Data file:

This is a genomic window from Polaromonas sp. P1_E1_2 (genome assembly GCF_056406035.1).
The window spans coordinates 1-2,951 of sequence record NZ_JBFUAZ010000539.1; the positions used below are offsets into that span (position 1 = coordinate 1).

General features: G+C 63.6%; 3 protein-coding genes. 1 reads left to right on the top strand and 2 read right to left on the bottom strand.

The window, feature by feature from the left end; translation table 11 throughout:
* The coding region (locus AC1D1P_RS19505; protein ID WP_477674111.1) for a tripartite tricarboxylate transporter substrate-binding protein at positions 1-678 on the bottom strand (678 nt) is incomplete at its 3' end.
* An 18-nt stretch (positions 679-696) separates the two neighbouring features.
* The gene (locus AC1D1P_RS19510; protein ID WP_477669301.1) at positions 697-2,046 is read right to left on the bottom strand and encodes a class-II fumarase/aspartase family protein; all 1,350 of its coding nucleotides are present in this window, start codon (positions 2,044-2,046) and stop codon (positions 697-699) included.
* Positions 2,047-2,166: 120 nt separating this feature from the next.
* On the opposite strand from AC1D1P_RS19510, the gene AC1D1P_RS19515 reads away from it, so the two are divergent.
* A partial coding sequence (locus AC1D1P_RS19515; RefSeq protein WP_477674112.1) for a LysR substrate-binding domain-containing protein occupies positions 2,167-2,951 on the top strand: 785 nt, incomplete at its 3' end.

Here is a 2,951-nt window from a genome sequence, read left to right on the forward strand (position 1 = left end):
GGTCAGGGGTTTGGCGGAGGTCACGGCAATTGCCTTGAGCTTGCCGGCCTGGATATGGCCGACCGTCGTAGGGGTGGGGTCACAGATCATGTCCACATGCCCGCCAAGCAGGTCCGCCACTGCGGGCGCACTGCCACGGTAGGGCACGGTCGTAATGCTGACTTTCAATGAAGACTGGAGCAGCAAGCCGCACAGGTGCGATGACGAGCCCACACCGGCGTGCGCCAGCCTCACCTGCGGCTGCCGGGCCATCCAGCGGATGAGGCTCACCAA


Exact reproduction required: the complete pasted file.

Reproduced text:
This is a genomic window from Polaromonas sp. P1_E1_2 (genome assembly GCF_056406035.1).
The window spans coordinates 1-2,951 of sequence record NZ_JBFUAZ010000539.1; the positions used below are offsets into that span (position 1 = coordinate 1).

General features: G+C 63.6%; 3 protein-coding genes. 1 reads left to right on the top strand and 2 read right to left on the bottom strand.

The window, feature by feature from the left end; translation table 11 throughout:
* The coding region (locus AC1D1P_RS19505; protein ID WP_477674111.1) for a tripartite tricarboxylate transporter substrate-binding protein at positions 1-678 on the bottom strand (678 nt) is incomplete at its 3' end.
* An 18-nt stretch (positions 679-696) separates the two neighbouring features.
* The gene (locus AC1D1P_RS19510; protein ID WP_477669301.1) at positions 697-2,046 is read right to left on the bottom strand and encodes a class-II fumarase/aspartase family protein; all 1,350 of its coding nucleotides are present in this window, start codon (positions 2,044-2,046) and stop codon (positions 697-699) included.
* Positions 2,047-2,166: 120 nt separating this feature from the next.
* On the opposite strand from AC1D1P_RS19510, the gene AC1D1P_RS19515 reads away from it, so the two are divergent.
* A partial coding sequence (locus AC1D1P_RS19515; RefSeq protein WP_477674112.1) for a LysR substrate-binding domain-containing protein occupies positions 2,167-2,951 on the top strand: 785 nt, incomplete at its 3' end.

Here is a 2,951-nt window from a genome sequence, read left to right on the forward strand (position 1 = left end):
GGTCAGGGGTTTGGCGGAGGTCACGGCAATTGCCTTGAGCTTGCCGGCCTGGATATGGCCGACCGTCGTAGGGGTGGGGTCACAGATCATGTCCACATGCCCGCCAAGCAGGTCCGCCACTGCGGGCGCACTGCCACGGTAGGGCACGGTCGTAATGCTGACTTTCAATGAAGACTGGAGCAGCAAGCCGCACAGGTGCGATGACGAGCCCACACCGGCGTGCGCCAGCCTCACCTGCGGCTGCCGGGCCATCCAGCGGATGAGGCTCACCAA